Mon-sat 09:00 - 18:00
Ask the Experts
Call Us For More Information For An Emergency Liver Transplant
What is The Visa Process For Liver Transplant In India ?
- Once you mail us passport details of patient, donor and upto 2 more attendants, we will mail you an Invitation letter .Please apply only for Medical Visa. ( TRANSPLANT CANNOT BE DONE IF PATIENT / DONOR COME WITH ANY OTHER CATEGORY OF VISA ).
- The stay will be 2 months for the patient and upto 1 month for the donor. Of these, 21 days will be spent by the recipient in hospital and 10 days by the donor. It is desirable that the recipient stays near the hospital after discharge for about 4 weeks.
- If you have any queries please mail me at firstname.lastname@example.org
- For any Visa related help or queries related to finance / money transfers please feel free to contact +919716811113
Dr. Giriraj Bohra –MS, MRCS(Eng),Fellowship in Liver Transplant ( Apollo, Delhi ).
Liver Transplant & Hepato Pancreato Biliary ( HPB ) Surgery
Centre for Liver & Biliary Sciences ( CLBS )
Artemis Hospital, Gurgaon, India
+91 88604 83325 /+91 97168 11113 / email@example.com
Frequently Asked Questions
"At this time, transplantation is the only cure for liver failure because no device or machine reliably performs all of the functions of the liver. People who require liver transplants have acute liver failure but more typically chronic liver failure.
Acute liver failure occurs when a previously healthy liver suffers injury resulting in liver insufficiency. In chronic liver failure, there have been repeated injuries and repairs to the liver, typically over many years. Chronic liver failure can be caused by viral hepatitis, autoimmune diseases, alcohol abuse, obesity, metabolic conditions, genetic liver diseases, liver cancer or another disease. This permanent and end-stage of scarring are termed cirrhosis, and the liver can no longer repair itself. Medications can decrease the symptoms caused by liver failure, but liver transplantation is the only permanent cure."
Primary liver cancer or hepatocellular carcinoma (also called hepatoma or HCC) is one of the major reasons for liver transplantation. Patients with HCC that are detected early enough for transplant are evaluated for liver transplantation similar to other patients, with additional careful evaluation of the extent of the tumour. Transplant candidates with HCC are then placed on the liver transplant waiting list. Additional treatments are often needed while the patients wait on transplants.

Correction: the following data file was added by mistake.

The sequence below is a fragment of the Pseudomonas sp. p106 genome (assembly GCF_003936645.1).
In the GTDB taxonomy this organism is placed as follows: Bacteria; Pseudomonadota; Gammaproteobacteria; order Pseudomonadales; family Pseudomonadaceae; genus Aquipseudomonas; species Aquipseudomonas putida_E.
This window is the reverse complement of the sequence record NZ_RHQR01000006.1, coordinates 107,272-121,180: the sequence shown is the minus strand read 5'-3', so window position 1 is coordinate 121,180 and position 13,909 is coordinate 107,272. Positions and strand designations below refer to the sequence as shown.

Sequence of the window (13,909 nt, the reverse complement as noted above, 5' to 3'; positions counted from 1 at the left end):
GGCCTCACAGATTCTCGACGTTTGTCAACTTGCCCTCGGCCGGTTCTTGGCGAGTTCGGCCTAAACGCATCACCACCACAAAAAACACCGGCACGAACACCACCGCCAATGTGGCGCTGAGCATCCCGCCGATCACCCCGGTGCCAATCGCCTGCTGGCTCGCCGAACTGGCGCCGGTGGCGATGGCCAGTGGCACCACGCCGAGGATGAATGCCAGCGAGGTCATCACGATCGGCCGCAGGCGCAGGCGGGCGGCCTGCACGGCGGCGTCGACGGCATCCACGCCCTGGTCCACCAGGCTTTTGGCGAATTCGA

A major advantage of transplantation for HCC is that it results in complete removal of the cirrhotic liver that could harbour additional HCC tumours or develop new tumours in the future. For this reason, the chance of cancer recurrence after treatment is lower in patients who receive a liver transplant compared to patients who receive surgical resection as the curative treatment for HCC.
Liver transplantation at our centre is very successful, and our patient outcomes are the best in the region. Most people are able to return to their daily routine within three months after the transplant, and many of them even earlier. Recipients have been known to live a normal life 30 years after the operation. Transplant success depends on a number of variables, including health status at the time of transplant, age and recurrent disease. Transplant recipients also directly contribute to the success of their transplant.
The number one cause of organ failure following a transplant is due to patients not following the prescribed immunosuppression medication regimen. Careful attention to medication schedules, lifestyle changes, infection-avoidance techniques and close follow-up with your transplant team and primary care physician can help ensure a good outcome.
With liver transplant surgery, the risks are those that are common to all forms of major surgery or relate to technical difficulties in removing the diseased liver or implanting the donor’s liver. Immediately after the operation, risks include bleeding, poor function of the grafted liver, bile leaks and infections. We monitor the patient carefully for several weeks after surgery for rejection. Rejection becomes less common with time.